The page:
Awe and amazement at the thousands of miles travelled by little Reed Warbler
Thanks to a tiny ring on its leg, a Reed Warbler caught by the Axe Estuary Ringing Group on the East Devon District Council Nature Reserve last week, revealed it has travelled to Africa and back at least nine times!
The group ring birds for conservation monitoring purposes and have been active on the Axe Estuary reserves for more than ten years. The code on the Reed Warbler’s ring revealed that it was first caught on Seaton Wetlands as an adult in 2009, and has since been caught four times in the reed beds at Colyford Common.
East Devon District Council, Nature reserves manager James Chubb said:
It is remarkable that this tiny little bird has made such an incredible journey not just once, but at least nine times and each time we can be sure she is returning to the same small patch of reeds at Seaton Wetlands to feed and breed!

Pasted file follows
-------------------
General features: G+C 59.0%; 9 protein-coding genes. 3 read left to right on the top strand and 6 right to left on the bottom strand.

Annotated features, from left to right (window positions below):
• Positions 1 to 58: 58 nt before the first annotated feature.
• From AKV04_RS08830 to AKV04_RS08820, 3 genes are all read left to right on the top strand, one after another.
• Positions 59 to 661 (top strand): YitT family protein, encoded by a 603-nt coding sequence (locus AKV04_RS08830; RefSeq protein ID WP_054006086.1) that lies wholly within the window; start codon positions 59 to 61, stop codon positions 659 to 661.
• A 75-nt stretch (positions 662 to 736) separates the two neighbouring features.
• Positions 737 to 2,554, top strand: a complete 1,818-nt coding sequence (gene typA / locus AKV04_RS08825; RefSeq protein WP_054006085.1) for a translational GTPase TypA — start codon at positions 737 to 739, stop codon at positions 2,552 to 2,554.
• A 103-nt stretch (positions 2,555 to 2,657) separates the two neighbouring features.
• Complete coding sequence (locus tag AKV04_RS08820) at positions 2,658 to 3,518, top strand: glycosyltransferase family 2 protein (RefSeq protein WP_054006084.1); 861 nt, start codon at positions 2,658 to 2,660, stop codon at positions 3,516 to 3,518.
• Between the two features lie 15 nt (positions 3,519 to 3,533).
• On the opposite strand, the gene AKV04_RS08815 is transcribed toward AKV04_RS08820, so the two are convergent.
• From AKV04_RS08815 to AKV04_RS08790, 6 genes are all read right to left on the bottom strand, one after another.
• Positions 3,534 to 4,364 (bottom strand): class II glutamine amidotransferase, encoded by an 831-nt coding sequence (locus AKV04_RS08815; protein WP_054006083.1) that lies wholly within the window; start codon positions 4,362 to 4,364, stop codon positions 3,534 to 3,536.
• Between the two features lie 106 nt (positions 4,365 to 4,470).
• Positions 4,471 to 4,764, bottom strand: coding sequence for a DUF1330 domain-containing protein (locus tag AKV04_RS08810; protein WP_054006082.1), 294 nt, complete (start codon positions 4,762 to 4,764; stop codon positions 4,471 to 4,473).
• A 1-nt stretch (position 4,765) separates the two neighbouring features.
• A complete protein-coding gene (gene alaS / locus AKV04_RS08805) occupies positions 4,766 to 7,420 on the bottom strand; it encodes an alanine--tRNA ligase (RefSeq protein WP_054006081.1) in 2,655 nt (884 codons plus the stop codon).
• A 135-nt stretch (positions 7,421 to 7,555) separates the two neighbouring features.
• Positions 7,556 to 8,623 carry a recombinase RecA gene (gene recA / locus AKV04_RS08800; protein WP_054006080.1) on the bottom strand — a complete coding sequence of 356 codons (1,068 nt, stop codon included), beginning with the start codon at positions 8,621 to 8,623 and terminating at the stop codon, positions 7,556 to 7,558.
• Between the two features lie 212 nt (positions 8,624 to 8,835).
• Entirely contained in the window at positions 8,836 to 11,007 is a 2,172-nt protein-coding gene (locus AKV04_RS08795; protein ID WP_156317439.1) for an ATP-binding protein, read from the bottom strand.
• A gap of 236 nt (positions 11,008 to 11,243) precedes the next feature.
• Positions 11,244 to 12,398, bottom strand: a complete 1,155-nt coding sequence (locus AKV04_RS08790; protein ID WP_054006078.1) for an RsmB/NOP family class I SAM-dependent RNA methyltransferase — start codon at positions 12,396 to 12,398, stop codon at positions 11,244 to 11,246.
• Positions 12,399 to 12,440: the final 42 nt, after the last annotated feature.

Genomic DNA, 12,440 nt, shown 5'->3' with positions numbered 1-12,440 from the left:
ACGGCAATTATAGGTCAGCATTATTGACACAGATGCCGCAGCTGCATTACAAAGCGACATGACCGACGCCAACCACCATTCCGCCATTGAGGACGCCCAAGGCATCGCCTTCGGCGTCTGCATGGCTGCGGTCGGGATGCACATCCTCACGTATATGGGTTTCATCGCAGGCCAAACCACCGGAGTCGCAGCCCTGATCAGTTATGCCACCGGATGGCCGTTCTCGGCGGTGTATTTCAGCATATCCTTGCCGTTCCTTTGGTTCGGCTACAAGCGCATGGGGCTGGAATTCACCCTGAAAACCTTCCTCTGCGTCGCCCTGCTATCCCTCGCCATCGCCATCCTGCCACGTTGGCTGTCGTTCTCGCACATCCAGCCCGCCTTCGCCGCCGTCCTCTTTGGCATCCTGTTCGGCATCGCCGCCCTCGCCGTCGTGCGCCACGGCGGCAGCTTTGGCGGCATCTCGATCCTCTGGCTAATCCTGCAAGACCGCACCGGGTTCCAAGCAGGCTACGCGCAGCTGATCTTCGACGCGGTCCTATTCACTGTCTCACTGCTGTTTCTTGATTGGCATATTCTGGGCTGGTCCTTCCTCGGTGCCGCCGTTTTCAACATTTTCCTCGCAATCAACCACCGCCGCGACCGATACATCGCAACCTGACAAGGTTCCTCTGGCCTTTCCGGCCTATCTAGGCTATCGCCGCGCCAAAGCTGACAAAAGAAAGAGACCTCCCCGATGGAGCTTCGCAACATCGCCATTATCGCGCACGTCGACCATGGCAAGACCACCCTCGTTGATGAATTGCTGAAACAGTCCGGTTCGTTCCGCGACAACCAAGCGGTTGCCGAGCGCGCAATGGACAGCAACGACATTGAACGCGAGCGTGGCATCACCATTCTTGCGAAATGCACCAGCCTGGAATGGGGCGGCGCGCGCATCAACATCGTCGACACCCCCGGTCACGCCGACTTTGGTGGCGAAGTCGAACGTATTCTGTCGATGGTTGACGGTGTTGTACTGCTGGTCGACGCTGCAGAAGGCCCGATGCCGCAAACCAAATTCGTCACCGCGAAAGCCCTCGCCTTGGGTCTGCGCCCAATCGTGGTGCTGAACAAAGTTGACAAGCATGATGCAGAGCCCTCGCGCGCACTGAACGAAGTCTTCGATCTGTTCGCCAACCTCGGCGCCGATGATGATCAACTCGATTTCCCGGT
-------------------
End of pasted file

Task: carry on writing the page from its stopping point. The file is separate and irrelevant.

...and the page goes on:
The Axe Estuary Ringing Group run regular public bird ringing sessions from the Discovery Hut and the data they gather is helping to piece together some of the stories behind the huge array of birds we see on site.
Bird ringing sessions at Seaton Wetlands are open to spectators and a full programme can be viewed on the Axe Estuary Ringing Groups website.
On Saturday 17 June from 9am to 11am, the ringing group and Countryside team are running ‘Close encounters of the bird kind’, a VIP bird ringing event where participants will have behind the scenes access to the ringing process. Spaces are £10 per person and can be booked online at wildeastdevon.co.uk
The Discovery Hut at Seaton Wetlands is open from 11am to 1pm daily, and 10am to 4pm from Saturday to Monday. In the Discovery Hut you can watch kestrel chicks on the kestrel cam and watch progress on a Reed Warbler nest which is being screened live.